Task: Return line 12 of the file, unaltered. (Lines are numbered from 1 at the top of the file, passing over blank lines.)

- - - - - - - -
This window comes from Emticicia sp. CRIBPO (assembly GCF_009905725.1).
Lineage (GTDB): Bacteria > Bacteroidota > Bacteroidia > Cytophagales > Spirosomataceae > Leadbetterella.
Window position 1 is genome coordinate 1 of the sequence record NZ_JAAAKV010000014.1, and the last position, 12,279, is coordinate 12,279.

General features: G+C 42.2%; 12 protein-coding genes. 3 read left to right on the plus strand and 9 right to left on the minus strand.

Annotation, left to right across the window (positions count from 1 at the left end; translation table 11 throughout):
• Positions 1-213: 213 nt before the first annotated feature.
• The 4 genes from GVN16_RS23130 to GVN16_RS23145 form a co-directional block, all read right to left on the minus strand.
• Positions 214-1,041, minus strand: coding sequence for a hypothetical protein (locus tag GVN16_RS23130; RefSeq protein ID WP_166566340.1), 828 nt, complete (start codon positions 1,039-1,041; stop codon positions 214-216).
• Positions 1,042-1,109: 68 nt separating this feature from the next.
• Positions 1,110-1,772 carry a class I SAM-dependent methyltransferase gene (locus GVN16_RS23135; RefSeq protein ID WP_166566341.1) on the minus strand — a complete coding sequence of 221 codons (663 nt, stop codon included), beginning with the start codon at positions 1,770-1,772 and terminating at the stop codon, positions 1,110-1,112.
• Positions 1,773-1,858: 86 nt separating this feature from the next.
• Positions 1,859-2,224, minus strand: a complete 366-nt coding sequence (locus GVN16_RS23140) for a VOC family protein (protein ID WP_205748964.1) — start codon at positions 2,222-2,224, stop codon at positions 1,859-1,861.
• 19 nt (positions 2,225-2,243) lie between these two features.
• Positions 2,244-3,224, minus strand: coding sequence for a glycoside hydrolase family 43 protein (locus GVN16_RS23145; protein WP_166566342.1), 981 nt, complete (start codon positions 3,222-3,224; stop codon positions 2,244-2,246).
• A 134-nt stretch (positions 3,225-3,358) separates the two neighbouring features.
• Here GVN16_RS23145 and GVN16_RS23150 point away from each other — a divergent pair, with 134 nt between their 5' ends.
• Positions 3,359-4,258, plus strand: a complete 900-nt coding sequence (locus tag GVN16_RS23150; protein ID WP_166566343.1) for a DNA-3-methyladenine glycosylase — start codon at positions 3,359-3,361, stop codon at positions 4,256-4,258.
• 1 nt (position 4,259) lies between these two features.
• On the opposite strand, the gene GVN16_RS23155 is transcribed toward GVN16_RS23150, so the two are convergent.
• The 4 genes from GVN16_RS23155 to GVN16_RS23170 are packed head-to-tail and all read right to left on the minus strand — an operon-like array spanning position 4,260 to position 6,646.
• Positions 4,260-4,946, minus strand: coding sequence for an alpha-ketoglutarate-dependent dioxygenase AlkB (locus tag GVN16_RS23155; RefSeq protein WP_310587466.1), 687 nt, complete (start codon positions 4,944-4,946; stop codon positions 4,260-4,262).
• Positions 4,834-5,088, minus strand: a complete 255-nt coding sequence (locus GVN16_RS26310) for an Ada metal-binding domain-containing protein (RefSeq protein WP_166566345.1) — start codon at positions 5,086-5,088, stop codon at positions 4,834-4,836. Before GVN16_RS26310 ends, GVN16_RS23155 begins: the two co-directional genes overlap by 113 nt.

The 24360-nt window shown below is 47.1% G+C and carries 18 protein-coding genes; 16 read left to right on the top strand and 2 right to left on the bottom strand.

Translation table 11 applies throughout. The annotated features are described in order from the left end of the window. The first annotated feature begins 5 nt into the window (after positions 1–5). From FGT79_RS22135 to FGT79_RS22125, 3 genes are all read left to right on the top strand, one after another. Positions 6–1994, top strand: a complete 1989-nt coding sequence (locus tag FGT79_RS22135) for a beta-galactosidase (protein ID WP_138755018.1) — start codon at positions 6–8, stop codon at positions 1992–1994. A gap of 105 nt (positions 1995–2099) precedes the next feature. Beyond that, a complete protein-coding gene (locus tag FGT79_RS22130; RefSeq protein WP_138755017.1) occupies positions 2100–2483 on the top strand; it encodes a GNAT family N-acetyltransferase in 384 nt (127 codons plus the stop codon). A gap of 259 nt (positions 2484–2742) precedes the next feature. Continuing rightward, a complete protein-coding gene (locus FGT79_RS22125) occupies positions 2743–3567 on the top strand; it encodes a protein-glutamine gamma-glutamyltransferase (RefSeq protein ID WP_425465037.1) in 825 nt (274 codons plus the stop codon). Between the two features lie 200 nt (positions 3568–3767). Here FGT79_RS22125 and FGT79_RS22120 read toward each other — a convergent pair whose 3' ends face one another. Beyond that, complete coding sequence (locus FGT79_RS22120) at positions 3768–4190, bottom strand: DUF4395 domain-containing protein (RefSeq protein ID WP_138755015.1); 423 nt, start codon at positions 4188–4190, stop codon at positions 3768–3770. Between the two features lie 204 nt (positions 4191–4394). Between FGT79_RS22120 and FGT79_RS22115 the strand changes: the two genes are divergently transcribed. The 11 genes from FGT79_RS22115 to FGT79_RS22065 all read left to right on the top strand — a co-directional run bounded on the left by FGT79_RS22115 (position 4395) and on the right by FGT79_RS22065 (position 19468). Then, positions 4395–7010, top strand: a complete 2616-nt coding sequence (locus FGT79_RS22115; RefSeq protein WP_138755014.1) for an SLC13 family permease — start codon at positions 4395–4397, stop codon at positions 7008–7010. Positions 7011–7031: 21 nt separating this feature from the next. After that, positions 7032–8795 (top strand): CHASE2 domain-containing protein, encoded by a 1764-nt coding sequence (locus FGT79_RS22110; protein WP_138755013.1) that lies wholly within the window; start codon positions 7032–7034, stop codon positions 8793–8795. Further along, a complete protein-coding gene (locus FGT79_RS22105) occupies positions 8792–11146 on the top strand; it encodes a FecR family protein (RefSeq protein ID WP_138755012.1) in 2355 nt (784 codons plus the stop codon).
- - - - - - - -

• Positions 1,859-2,224, minus strand: a complete 366-nt coding sequence (locus GVN16_RS23140) for a VOC family protein (protein ID WP_205748964.1) — start codon at positions 2,222-2,224, stop codon at positions 1,859-1,861.